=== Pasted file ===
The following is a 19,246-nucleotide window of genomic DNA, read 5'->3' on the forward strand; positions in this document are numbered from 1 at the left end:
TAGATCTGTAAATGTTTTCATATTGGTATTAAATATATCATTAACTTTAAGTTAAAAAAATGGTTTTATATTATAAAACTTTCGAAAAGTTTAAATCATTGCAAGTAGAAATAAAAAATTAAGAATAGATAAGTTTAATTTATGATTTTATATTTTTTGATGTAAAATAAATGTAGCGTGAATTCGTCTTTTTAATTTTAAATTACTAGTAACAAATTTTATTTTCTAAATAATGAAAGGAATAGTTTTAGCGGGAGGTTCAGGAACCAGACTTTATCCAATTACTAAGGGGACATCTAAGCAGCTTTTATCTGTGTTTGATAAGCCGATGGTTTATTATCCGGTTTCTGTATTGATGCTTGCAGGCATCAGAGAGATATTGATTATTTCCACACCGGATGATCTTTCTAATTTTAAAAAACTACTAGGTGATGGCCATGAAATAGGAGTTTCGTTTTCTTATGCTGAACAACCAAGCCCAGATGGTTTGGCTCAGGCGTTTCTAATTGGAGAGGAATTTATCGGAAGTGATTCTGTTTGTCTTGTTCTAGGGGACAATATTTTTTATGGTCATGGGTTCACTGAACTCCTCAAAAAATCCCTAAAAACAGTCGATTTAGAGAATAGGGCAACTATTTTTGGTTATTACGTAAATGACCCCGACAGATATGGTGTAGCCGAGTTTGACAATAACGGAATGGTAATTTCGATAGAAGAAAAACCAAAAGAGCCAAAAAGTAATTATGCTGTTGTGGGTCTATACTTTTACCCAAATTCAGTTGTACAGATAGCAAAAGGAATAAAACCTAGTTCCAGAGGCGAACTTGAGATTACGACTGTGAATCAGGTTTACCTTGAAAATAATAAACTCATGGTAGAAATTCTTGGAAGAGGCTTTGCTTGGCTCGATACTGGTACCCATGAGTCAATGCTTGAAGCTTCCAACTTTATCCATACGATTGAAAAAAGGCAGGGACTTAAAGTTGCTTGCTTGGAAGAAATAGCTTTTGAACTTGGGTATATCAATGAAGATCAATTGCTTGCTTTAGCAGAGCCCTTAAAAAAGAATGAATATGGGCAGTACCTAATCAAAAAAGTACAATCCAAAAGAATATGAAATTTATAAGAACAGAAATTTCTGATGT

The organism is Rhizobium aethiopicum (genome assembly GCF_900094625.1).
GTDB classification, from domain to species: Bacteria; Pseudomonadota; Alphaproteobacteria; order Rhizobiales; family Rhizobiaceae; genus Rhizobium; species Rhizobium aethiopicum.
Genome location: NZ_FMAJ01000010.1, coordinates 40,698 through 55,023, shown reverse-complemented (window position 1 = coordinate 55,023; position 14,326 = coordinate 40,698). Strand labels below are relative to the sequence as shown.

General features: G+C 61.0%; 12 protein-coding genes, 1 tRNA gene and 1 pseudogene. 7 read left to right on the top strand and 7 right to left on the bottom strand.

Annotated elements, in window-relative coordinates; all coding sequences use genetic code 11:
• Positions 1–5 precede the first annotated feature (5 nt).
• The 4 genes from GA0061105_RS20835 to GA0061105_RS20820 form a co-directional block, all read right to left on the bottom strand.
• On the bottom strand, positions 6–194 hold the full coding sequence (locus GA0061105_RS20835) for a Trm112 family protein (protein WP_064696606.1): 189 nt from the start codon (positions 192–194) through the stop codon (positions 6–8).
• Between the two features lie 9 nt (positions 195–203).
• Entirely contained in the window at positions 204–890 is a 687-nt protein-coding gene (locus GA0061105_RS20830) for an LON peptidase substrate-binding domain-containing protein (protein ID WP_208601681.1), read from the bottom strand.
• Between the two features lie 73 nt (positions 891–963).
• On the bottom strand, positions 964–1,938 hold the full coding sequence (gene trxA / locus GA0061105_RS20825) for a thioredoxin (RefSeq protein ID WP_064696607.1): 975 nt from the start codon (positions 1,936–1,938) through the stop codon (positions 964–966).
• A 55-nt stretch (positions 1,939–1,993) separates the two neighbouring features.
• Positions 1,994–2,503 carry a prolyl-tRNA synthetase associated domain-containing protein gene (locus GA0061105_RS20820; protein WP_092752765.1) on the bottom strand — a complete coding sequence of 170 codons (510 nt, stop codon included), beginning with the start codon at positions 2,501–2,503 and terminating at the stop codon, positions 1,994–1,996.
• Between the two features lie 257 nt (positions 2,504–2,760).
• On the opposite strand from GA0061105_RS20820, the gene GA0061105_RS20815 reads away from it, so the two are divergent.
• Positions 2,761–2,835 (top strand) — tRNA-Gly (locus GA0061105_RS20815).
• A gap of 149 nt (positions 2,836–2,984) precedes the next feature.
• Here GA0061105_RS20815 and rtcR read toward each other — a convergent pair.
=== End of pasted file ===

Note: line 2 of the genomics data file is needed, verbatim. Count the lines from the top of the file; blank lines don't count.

TAGATCTGTAAATGTTTTCATATTGGTATTAAATATATCATTAACTTTAAGTTAAAAAAATGGTTTTATATTATAAAACTTTCGAAAAGTTTAAATCATTGCAAGTAGAAATAAAAAATTAAGAATAGATAAGTTTAATTTATGATTTTATATTTTTTGATGTAAAATAAATGTAGCGTGAATTCGTCTTTTTAATTTTAAATTACTAGTAACAAATTTTATTTTCTAAATAATGAAAGGAATAGTTTTAGCGGGAGGTTCAGGAACCAGACTTTATCCAATTACTAAGGGGACATCTAAGCAGCTTTTATCTGTGTTTGATAAGCCGATGGTTTATTATCCGGTTTCTGTATTGATGCTTGCAGGCATCAGAGAGATATTGATTATTTCCACACCGGATGATCTTTCTAATTTTAAAAAACTACTAGGTGATGGCCATGAAATAGGAGTTTCGTTTTCTTATGCTGAACAACCAAGCCCAGATGGTTTGGCTCAGGCGTTTCTAATTGGAGAGGAATTTATCGGAAGTGATTCTGTTTGTCTTGTTCTAGGGGACAATATTTTTTATGGTCATGGGTTCACTGAACTCCTCAAAAAATCCCTAAAAACAGTCGATTTAGAGAATAGGGCAACTATTTTTGGTTATTACGTAAATGACCCCGACAGATATGGTGTAGCCGAGTTTGACAATAACGGAATGGTAATTTCGATAGAAGAAAAACCAAAAGAGCCAAAAAGTAATTATGCTGTTGTGGGTCTATACTTTTACCCAAATTCAGTTGTACAGATAGCAAAAGGAATAAAACCTAGTTCCAGAGGCGAACTTGAGATTACGACTGTGAATCAGGTTTACCTTGAAAATAATAAACTCATGGTAGAAATTCTTGGAAGAGGCTTTGCTTGGCTCGATACTGGTACCCATGAGTCAATGCTTGAAGCTTCCAACTTTATCCATACGATTGAAAAAAGGCAGGGACTTAAAGTTGCTTGCTTGGAAGAAATAGCTTTTGAACTTGGGTATATCAATGAAGATCAATTGCTTGCTTTAGCAGAGCCCTTAAAAAAGAATGAATATGGGCAGTACCTAATCAAAAAAGTACAATCCAAAAGAATATGAAATTTATAAGAACAGAAATTTCTGATGT